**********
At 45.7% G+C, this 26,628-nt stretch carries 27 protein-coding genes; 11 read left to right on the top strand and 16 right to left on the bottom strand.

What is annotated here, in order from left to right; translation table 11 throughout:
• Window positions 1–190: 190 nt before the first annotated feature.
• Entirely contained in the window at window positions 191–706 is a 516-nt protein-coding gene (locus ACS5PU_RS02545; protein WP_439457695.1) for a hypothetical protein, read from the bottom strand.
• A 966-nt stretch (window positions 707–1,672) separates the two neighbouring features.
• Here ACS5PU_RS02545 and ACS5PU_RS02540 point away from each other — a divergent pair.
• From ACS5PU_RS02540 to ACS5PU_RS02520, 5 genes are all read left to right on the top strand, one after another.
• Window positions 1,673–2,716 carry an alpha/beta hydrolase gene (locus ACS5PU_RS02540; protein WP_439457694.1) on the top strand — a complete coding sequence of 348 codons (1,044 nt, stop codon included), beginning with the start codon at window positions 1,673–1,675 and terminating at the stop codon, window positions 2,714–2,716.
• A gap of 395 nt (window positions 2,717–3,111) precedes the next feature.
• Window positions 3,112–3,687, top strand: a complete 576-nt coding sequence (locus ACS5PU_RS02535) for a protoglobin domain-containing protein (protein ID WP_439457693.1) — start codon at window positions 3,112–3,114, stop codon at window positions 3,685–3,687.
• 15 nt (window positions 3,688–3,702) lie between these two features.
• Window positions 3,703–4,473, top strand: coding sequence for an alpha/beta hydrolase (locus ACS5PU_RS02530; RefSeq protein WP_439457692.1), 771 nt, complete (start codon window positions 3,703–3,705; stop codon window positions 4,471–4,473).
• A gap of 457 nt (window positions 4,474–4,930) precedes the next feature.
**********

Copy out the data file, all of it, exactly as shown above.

At 45.7% G+C, this 26,628-nt stretch carries 27 protein-coding genes; 11 read left to right on the top strand and 16 right to left on the bottom strand.

What is annotated here, in order from left to right; translation table 11 throughout:
• Window positions 1–190: 190 nt before the first annotated feature.
• Entirely contained in the window at window positions 191–706 is a 516-nt protein-coding gene (locus ACS5PU_RS02545; protein WP_439457695.1) for a hypothetical protein, read from the bottom strand.
• A 966-nt stretch (window positions 707–1,672) separates the two neighbouring features.
• Here ACS5PU_RS02545 and ACS5PU_RS02540 point away from each other — a divergent pair.
• From ACS5PU_RS02540 to ACS5PU_RS02520, 5 genes are all read left to right on the top strand, one after another.
• Window positions 1,673–2,716 carry an alpha/beta hydrolase gene (locus ACS5PU_RS02540; protein WP_439457694.1) on the top strand — a complete coding sequence of 348 codons (1,044 nt, stop codon included), beginning with the start codon at window positions 1,673–1,675 and terminating at the stop codon, window positions 2,714–2,716.
• A gap of 395 nt (window positions 2,717–3,111) precedes the next feature.
• Window positions 3,112–3,687, top strand: a complete 576-nt coding sequence (locus ACS5PU_RS02535) for a protoglobin domain-containing protein (protein ID WP_439457693.1) — start codon at window positions 3,112–3,114, stop codon at window positions 3,685–3,687.
• 15 nt (window positions 3,688–3,702) lie between these two features.
• Window positions 3,703–4,473, top strand: coding sequence for an alpha/beta hydrolase (locus ACS5PU_RS02530; RefSeq protein WP_439457692.1), 771 nt, complete (start codon window positions 3,703–3,705; stop codon window positions 4,471–4,473).
• A gap of 457 nt (window positions 4,474–4,930) precedes the next feature.